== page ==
This article was published in 1995, in Newsletter 1.
As you have read CCC has decided not to co-operate with plans to build a giant shopping park near Arbury. Edge-of- town developments such as these are bound to increase traffic and the 2600 car parking spaces clearly shows the reality of the situation: that Sainsbury’s are attempting to use CCC as a token, car drivers being the real target for Sainsbury’s leading to a dramatic increase in motor traffic. Furthermore city centre shops will undoubtedly suffer, with the loss of community that that would bring.
On the other hand we also have a problem in the city centre. As officers from the two councils pointed out at the recent consultations regarding King’s parade and St Andrews Street the real problem in the centre of Cambridge is the Lion Yard car park, which draws large numbers of cars into the city centre. However, to lobby for the reduction of car parking space in Cambridge, without providing alternative transport would no doubt increase pressure of edge- and out- of-town developments like Arbury Park.
This brings us to the root of the problem. City centre traffic problems can only really be solved by a dramatic reduction in motor traffic, in turn increasing traffic to other developments. The only real alternative is an policy of increasing public transport, on a permanent and consistent basis to facilitate travel to the city centre, and a concerted attempt to provide a high quality network for cycling.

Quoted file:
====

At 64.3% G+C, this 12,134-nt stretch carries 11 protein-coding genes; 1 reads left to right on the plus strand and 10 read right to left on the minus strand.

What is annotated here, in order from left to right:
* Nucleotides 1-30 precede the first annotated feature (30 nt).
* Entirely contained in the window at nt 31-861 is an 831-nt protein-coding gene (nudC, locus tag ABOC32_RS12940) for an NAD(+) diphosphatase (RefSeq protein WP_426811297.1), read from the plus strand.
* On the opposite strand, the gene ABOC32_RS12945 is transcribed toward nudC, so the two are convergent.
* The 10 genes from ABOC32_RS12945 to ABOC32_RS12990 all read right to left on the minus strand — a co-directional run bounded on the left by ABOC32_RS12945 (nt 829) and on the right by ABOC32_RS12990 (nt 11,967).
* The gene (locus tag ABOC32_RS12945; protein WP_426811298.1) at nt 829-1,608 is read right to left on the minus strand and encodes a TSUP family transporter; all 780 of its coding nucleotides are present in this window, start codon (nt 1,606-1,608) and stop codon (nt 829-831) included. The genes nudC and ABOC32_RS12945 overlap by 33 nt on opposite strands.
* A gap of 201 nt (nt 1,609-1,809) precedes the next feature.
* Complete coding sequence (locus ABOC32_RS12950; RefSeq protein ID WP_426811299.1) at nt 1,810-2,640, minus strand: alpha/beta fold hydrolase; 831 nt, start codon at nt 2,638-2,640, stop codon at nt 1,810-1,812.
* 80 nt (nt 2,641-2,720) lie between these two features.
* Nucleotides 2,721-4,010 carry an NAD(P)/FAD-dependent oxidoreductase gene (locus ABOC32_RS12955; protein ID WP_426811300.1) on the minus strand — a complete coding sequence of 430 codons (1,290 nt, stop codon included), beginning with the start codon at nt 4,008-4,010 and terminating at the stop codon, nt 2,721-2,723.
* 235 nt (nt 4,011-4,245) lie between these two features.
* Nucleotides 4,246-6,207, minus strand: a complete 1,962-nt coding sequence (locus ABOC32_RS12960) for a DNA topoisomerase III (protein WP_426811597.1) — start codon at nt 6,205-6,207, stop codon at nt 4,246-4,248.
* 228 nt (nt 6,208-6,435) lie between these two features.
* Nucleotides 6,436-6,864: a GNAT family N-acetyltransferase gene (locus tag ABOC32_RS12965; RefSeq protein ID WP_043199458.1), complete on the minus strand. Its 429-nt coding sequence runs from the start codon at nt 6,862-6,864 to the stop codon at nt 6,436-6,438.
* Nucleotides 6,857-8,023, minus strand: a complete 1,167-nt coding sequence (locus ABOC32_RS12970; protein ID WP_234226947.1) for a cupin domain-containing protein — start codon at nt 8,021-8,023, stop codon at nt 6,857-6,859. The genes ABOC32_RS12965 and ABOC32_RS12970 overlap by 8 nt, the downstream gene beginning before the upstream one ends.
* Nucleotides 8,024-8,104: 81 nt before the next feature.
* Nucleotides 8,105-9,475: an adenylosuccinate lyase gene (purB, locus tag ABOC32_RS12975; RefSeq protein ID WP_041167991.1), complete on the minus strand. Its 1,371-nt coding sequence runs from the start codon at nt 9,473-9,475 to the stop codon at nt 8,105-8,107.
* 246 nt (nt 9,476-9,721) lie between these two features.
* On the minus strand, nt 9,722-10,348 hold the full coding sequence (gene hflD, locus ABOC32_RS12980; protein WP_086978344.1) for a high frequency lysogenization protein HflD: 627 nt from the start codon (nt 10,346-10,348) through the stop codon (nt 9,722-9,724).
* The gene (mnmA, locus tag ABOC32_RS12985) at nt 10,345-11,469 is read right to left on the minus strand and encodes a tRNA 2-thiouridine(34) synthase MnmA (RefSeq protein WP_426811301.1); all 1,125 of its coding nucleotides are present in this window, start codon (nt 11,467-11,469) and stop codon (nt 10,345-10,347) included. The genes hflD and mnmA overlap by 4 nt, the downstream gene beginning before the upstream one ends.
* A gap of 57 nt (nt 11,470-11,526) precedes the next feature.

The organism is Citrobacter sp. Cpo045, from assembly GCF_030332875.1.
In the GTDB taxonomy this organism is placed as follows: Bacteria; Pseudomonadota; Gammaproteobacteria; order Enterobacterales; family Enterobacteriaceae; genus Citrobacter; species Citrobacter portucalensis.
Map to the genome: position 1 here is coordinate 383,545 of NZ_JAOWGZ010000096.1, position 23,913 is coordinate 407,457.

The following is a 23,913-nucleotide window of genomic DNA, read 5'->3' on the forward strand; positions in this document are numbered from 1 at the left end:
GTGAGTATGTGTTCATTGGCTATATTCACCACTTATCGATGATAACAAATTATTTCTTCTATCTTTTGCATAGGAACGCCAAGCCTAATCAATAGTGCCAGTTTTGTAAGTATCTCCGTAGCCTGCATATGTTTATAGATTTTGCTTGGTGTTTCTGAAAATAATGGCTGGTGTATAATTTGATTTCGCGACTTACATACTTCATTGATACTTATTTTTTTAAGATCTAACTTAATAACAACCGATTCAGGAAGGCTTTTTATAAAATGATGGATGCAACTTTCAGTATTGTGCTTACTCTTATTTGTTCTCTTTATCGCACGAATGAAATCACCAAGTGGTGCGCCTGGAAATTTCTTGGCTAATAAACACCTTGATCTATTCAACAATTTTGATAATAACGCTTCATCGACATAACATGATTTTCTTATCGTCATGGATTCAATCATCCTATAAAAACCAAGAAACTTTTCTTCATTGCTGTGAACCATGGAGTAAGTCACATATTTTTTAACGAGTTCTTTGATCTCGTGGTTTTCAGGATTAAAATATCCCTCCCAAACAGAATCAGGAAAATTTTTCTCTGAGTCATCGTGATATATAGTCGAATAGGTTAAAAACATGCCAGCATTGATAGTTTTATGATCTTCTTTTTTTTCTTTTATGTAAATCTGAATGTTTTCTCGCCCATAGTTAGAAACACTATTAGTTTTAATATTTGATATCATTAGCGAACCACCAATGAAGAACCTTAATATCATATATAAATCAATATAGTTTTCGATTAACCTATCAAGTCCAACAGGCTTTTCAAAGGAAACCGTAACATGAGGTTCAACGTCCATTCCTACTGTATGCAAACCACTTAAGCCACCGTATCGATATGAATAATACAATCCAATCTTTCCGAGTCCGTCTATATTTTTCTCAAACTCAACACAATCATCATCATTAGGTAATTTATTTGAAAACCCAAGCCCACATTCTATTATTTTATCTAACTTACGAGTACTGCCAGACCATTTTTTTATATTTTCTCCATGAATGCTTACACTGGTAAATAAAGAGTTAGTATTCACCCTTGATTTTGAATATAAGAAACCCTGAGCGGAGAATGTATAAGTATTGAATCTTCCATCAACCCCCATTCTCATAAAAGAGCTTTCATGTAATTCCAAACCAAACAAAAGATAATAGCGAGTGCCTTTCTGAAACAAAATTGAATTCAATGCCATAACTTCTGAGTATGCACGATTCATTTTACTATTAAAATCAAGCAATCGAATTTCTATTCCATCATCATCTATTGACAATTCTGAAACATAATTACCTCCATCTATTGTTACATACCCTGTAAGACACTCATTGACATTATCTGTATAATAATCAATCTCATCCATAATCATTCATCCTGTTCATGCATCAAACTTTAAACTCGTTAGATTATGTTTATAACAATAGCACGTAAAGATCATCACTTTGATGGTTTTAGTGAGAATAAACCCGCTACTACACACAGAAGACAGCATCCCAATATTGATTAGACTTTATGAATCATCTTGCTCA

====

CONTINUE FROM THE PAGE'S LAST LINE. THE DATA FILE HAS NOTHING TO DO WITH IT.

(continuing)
But these require an integrated approach from a body with the power to develop such facilities and the will to do so. Most of all they require investment. The County Council has neither the will or the ability to deliver, and it seems that the only people able to put in the cash is the private sector. It is criminal that Sainsbury’s is offering such an extensive public transport to the outlying villages, as well as cycle facilities, which is the job of the County Council.
In other words, even if our arguments about cycling were accepted, we are up against two major barriers. Firstly, the laissez faire attitude to planning which this country has always perpetuated, and which is currently even more popular, with Councils failing to take a direct lead in planning large scale integrated systems, and secondly, the increasing dependence on the private sector for public development.
Given the scale of the problem, what can CCC do about it? We can operate on two fronts. We can, at one level, develop and promote a vision of Cambridge, with cycling and public transport at its centre, at least giving people the opportunity to see what Cambridge could be like. Secondly, we can campaign at a much lower level aiming for much smaller changes. Alterations to junctions, new cycle facilities, lower speed limits on specific streets, restrictions to motor traffic in particular places, better cycle parks and so on. By lobbying the councils, the police and local organisations we can improve conditions for cycling more slowly.
Over the next few months we are planning to form subgroups to look at both these sorts of issues. If you can get involved – we can and will make a change.